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Nutrients 2018, 10(4), 423; https://doi.org/10.3390/nu10040423

Resistance Training Prevents Muscle Loss Induced by Caloric Restriction in Obese Elderly Individuals: A Systematic Review and Meta-Analysis

1
Laboratory of Exercise Physiology—FISEX, Faculty of Physical Education, University of Campinas (UNICAMP), Campinas, Sao Paulo 13083-851, Brazil
2
Gerontology Program—Faculty of Medical Sciences, UNICAMP, Campinas, Sao Paulo 13083-887, Brazil
3
Laboratory of Aging Biology (LaBE), Department of Biochemistry and Tissue Biology, Institute of Biology, University of Campinas (UNICAMP), Campinas, Sao Paulo 13083-862, Brazil
4
Graduate Program in Genetics and Molecular Biology, Institute of Biology University of Campinas (UNICAMP), Campinas, Sao Paulo 13083-862, Brazil
*
Author to whom correspondence should be addressed.
Received: 22 December 2017 / Revised: 2 February 2018 / Accepted: 14 February 2018 / Published: 29 March 2018
(This article belongs to the Special Issue Dietary Protein and Muscle in Aging People)
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Abstract

It remains unclear as to what extent resistance training (RT) can attenuate muscle loss during caloric restriction (CR) interventions in humans. The objective here is to address if RT could attenuate muscle loss induced by CR in obese elderly individuals, through summarized effects of previous studies. Databases MEDLINE, Embase and Web of Science were used to perform a systematic search between July and August 2017. Were included in the review randomized clinical trials (RCT) comparing the effects of CR with (CRRT) or without RT on lean body mass (LBM), fat body mass (FBM), and total body mass (BM), measured by dual-energy X-ray absorptiometry, on obese elderly individuals. The six RCTs included in the review applied RT three times per week, for 12 to 24 weeks, and most CR interventions followed diets of 55% carbohydrate, 15% protein, and 30% fat. RT reduced 93.5% of CR-induced LBM loss (0.819 kg [0.364 to 1.273]), with similar reduction in FBM and BM, compared with CR. Furthermore, to address muscle quality, the change in strength/LBM ratio tended to be different (p = 0.07) following CRRT (20.9 ± 23.1%) and CR interventions (−7.5 ± 9.9%). Our conclusion is that CRRT is able to prevent almost 100% of CR-induced muscle loss, while resulting in FBM and BM reductions that do not significantly differ from CR. View Full-Text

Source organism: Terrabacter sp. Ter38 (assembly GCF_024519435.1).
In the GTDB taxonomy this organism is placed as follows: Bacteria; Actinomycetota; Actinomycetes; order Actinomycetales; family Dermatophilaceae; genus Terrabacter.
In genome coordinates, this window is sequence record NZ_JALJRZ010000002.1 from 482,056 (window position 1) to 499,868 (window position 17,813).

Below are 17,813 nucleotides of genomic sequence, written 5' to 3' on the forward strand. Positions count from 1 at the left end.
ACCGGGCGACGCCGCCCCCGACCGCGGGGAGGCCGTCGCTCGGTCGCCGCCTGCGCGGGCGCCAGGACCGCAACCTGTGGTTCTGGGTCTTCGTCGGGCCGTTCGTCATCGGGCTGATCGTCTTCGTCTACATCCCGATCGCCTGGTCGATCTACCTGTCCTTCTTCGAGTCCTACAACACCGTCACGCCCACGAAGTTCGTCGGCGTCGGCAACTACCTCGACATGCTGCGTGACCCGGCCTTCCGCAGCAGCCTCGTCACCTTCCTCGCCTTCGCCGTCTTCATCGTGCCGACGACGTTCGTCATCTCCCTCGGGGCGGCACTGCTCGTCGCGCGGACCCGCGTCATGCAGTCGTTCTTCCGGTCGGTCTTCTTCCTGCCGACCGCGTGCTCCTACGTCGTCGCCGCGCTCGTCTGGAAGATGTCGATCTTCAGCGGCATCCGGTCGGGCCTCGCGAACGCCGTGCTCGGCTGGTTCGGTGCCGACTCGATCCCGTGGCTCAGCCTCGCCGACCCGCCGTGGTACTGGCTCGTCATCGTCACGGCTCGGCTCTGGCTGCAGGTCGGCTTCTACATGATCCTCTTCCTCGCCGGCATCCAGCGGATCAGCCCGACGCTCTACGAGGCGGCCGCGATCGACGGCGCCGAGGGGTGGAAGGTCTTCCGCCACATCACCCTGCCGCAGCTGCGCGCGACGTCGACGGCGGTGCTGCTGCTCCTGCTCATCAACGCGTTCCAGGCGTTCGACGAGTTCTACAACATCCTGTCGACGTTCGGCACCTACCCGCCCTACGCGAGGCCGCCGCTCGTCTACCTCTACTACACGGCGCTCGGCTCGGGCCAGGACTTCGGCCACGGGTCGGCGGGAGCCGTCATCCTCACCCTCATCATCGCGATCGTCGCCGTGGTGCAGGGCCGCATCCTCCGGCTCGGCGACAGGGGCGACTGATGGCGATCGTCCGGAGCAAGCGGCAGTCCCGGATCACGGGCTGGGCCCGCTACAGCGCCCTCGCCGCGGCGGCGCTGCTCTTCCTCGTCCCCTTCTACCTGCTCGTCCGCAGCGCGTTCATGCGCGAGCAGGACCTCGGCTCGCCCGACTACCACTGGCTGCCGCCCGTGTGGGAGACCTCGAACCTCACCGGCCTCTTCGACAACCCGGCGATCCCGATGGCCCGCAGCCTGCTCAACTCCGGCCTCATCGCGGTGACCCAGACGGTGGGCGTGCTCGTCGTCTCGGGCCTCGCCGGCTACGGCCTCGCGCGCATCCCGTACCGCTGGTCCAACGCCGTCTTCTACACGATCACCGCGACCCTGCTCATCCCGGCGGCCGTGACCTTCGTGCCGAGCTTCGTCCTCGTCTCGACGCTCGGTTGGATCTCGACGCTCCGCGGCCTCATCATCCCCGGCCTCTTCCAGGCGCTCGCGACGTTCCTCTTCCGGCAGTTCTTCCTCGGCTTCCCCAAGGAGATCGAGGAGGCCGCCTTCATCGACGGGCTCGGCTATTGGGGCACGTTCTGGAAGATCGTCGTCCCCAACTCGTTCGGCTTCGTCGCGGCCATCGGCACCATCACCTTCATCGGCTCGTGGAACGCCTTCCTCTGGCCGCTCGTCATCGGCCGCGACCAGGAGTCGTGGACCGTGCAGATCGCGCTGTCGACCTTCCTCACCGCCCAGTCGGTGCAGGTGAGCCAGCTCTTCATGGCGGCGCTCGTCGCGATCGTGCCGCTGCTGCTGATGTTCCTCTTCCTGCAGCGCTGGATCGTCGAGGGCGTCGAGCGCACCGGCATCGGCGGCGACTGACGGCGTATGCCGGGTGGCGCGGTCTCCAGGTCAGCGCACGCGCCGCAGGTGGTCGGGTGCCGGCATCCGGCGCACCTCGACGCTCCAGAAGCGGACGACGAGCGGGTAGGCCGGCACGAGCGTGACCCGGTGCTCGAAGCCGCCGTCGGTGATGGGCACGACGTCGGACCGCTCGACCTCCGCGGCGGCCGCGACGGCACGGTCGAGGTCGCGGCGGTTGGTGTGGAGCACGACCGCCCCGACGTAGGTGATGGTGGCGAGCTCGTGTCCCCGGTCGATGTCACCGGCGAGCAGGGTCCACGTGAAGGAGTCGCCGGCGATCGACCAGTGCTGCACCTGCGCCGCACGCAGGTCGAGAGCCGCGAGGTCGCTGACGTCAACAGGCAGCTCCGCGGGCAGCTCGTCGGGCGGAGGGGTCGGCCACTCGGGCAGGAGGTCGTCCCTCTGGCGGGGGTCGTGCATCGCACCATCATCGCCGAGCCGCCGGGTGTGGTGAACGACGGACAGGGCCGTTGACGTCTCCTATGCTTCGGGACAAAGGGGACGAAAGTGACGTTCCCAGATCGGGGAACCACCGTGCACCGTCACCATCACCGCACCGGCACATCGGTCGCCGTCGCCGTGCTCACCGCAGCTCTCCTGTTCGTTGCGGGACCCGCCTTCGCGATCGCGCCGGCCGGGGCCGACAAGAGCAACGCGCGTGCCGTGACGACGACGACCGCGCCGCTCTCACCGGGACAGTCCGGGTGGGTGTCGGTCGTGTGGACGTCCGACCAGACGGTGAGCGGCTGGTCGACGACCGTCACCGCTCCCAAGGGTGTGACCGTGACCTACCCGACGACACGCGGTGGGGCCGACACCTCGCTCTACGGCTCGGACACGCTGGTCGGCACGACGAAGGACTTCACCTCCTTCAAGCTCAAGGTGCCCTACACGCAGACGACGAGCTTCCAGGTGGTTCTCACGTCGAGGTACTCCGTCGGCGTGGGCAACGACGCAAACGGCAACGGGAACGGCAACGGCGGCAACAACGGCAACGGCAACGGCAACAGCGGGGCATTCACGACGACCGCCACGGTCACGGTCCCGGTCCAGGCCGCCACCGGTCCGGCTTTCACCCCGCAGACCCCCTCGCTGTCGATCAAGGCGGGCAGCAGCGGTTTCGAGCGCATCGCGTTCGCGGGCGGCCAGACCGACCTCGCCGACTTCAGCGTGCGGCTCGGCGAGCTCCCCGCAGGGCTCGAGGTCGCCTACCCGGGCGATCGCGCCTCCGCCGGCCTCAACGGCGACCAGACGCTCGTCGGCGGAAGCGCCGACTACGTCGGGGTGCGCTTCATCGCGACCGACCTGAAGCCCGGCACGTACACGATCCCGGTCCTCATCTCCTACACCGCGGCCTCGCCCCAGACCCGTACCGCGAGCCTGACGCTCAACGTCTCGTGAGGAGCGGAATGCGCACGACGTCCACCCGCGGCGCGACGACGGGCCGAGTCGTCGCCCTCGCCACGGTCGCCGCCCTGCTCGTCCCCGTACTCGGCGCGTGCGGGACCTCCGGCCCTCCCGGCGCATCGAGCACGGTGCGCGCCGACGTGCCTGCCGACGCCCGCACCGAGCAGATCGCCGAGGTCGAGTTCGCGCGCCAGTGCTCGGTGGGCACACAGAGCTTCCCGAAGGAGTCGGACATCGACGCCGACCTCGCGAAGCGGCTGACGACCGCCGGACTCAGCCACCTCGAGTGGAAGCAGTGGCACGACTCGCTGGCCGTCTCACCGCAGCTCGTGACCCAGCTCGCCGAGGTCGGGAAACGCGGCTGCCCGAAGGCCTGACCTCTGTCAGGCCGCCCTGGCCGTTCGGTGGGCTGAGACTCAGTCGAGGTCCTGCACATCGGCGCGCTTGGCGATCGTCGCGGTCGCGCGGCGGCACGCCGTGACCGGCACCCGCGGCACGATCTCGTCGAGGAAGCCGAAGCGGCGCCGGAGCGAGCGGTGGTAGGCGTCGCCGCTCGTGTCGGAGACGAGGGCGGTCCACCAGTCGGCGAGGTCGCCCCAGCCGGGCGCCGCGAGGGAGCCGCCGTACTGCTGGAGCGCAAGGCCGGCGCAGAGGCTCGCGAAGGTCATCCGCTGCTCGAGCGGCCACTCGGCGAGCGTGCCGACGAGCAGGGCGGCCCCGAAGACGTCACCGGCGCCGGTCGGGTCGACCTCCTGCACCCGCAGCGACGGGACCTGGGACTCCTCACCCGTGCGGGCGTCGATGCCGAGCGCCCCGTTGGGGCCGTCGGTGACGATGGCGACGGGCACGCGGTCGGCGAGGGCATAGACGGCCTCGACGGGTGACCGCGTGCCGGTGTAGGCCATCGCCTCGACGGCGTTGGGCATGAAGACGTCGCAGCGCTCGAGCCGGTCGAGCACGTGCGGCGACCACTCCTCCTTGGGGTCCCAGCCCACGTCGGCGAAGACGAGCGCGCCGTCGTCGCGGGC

Keywords: exercise; training; aging; sarcopenia; muscle mass; strength training; caloric restriction; diet exercise; training; aging; sarcopenia; muscle mass; strength training; caloric restriction; diet
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Sardeli, A.V.; Komatsu, T.R.; Mori, M.A.; Gáspari, A.F.; Chacon-Mikahil, M.P.T. Resistance Training Prevents Muscle Loss Induced by Caloric Restriction in Obese Elderly Individuals: A Systematic Review and Meta-Analysis. Nutrients 2018, 10, 423.

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